Dieckmann, Ulf, and Law, Richard. 1996. “The Dynamical Theory of Coevolution: A Derivation from Stochastic Ecological Processes.” Journal of Mathematical Biology 34 (5–6): 579612.CrossRefGoogle ScholarPubMed
Dietrich, Michael R., and Skipper, Robert A. Jr. 2012. “A Shifting Terrain: A Brief History of the Adaptive Landscape.” In The Adaptive Landscape in Evolutionary Biology, ed. Svensson, Erik I. and Calsbeek, Ryan, 315. New York: Oxford University Press.Google Scholar
Doebeli, Michael. 2012. “Adaptive Dynamics: A Framework for Modeling the Long-Term Evolutionary Dynamics of Quantitative Traits.” In The Adaptive Landscape in Evolutionary Biology, ed. Svensson, Erik I. and Calsbeek, Ryan, 227–42. New York: Oxford University Press.Google Scholar
Ewens, Warren J. 1989. “An Interpretation and Proof of the Fundamental Theorem of Natural Selection.” Theoretical Population Biology 36 (2): 167–80..CrossRefGoogle ScholarPubMed
Ewens, Warren J. 2010. “What Is the Gene Trying to Do?British Journal for the Philosophy of Science 62 (1): 155–76..Google Scholar
Fisher, Ronald A. 1999. The Genetical Theory of Natural Selection: A Complete Variorum Edition. Oxford: Oxford University Press.Google Scholar
Frank, Steven A. 2012. “Wright’s Adaptive Landscape versus Fisher’s Fundamental Theorem.” In The Adaptive Landscape in Evolutionary Biology, ed. Svensson, Erik I. and Calsbeek, Ryan. New York: Oxford University Press.Google Scholar
Frank, Steven A., and Slatkin, Montgomery. 1992. “Fisher’s Fundamental Theorem of Natural Selection.” Trends in Ecology and Evolution 7 (3): 9295..CrossRefGoogle ScholarPubMed
Gavrilets, Sergey. 2004. Fitness Landscapes and the Origin of Species. Princeton, NJ: Princeton University Press.Google Scholar
Gavrilets, Sergey, and Gravner, Janko. 1997. “Percolation on the Fitness Hypercube and the Evolution of Reproductive Isolation.” Journal of Theoretical Biology 184 (1): 5164..CrossRefGoogle ScholarPubMed
Gog, Julia R., and Grenfell, Bryan T. 2002. “Dynamics and Selection of Many-Strain Pathogens.” Proceedings of the National Academy of Sciences of the USA 99 (26): 17209–14..CrossRefGoogle ScholarPubMed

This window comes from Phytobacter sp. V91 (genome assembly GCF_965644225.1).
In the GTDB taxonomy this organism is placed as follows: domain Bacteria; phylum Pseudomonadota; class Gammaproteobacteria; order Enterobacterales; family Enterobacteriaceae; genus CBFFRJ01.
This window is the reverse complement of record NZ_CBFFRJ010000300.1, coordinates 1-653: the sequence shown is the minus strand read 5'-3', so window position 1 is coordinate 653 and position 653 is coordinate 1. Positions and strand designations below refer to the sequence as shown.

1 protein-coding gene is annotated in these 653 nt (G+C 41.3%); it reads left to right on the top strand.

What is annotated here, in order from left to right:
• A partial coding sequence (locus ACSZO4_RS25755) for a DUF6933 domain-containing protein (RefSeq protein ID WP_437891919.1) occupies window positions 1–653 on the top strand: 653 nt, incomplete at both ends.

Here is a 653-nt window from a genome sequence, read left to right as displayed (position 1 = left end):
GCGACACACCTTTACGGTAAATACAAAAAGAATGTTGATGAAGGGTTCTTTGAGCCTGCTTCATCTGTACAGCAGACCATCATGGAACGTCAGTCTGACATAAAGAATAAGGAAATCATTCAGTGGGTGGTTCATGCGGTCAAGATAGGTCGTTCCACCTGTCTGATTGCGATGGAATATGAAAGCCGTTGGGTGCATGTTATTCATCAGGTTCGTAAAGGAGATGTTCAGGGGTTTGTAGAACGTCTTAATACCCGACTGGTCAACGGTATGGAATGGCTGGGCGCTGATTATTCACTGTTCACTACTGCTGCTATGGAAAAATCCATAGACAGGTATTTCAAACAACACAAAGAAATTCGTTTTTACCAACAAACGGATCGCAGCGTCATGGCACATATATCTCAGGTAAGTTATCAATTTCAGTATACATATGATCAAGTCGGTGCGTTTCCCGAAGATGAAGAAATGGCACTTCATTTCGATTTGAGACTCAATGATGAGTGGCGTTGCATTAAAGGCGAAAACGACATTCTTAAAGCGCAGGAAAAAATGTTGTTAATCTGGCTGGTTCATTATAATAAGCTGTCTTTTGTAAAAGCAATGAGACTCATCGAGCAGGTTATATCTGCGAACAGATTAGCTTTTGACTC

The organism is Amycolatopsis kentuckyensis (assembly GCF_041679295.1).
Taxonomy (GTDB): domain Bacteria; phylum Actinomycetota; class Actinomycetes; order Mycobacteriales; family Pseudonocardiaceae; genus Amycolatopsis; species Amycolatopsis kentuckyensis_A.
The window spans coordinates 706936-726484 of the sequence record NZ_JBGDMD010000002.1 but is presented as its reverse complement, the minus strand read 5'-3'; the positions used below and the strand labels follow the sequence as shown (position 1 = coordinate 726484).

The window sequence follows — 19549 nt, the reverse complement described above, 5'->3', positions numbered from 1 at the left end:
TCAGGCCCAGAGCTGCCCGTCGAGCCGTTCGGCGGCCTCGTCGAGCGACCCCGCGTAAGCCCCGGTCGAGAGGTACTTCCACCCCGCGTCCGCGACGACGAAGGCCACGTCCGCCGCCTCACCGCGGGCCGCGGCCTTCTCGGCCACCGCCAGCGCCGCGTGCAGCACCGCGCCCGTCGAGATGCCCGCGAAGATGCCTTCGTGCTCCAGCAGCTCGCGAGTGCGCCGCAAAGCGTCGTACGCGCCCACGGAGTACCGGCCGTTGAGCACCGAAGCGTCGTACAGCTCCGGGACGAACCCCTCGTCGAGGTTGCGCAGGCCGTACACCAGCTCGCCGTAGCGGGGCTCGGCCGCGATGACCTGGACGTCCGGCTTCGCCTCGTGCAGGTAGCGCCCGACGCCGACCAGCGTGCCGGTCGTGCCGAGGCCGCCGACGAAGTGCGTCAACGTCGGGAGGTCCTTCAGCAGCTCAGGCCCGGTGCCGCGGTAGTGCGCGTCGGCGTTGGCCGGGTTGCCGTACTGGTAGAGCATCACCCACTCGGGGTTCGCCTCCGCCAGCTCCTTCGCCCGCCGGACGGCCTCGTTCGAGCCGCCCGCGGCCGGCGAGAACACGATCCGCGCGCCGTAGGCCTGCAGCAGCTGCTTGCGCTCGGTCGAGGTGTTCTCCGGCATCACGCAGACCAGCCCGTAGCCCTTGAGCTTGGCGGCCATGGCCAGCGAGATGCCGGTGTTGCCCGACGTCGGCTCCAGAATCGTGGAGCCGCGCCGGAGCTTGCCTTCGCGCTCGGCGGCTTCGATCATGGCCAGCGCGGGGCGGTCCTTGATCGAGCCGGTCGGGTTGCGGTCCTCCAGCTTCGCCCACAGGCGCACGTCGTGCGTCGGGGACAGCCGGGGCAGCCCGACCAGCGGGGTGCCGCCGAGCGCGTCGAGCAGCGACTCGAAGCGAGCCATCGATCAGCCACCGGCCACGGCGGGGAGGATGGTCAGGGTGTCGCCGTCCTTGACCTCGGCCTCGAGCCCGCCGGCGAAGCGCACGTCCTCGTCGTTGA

Gravner, Janko, Pitman, Damien, and Gavrilets, Sergey. 2007. “Percolation on Fitness Landscapes: Effects of Correlation, Phenotype, and Incompatibilities.” Journal of Theoretical Biology 248 (4): 627–45..CrossRefGoogle ScholarPubMed
Hamblin, Steven R., White, Peter A., and Tanaka, Mark M. 2014. “Viral Niche Construction Alters Hosts and Ecosystems at Multiple Scales.” Trends in Ecology and Evolution 29 (1): 594–99..CrossRefGoogle ScholarPubMed
Kaplan, Jonathan. 2008. “The End of the Adaptive Landscape Metaphor?Biology and Philosophy 23 (5): 625–38..CrossRefGoogle Scholar
Kauffman, Stuart, and Levin, Simon. 1987. “Towards a General Theory of Adaptive Walks on Rugged Landscapes.” Journal of Theoretical Biology 128 (1): 1145..CrossRefGoogle ScholarPubMed
Kauffman, Stuart A., and Johnsen, Sonke. 1991. “Coevolution to the Edge of Chaos: Coupled Fitness Landscapes, Poised States, and Coevolutionary Avalanches.” Journal of Theoretical Biology 149 (4): 467505..CrossRefGoogle Scholar
Krakauer, David C., Page, Karen M., and Erwin, Douglas H. 2009. “Diversity, Dilemmas, and Monopolies of Niche Construction.” American Naturalist 173 (1): 2640..CrossRefGoogle ScholarPubMed
Laland, Kevin N. 2008. “Exploring Gene-Culture Interactions: Insights from Handedness, Sexual Selection and Niche-Construction Case Studies.” Philosophical Transactions of the Royal Society of London B 363 (1509): 3577–89..Google ScholarPubMed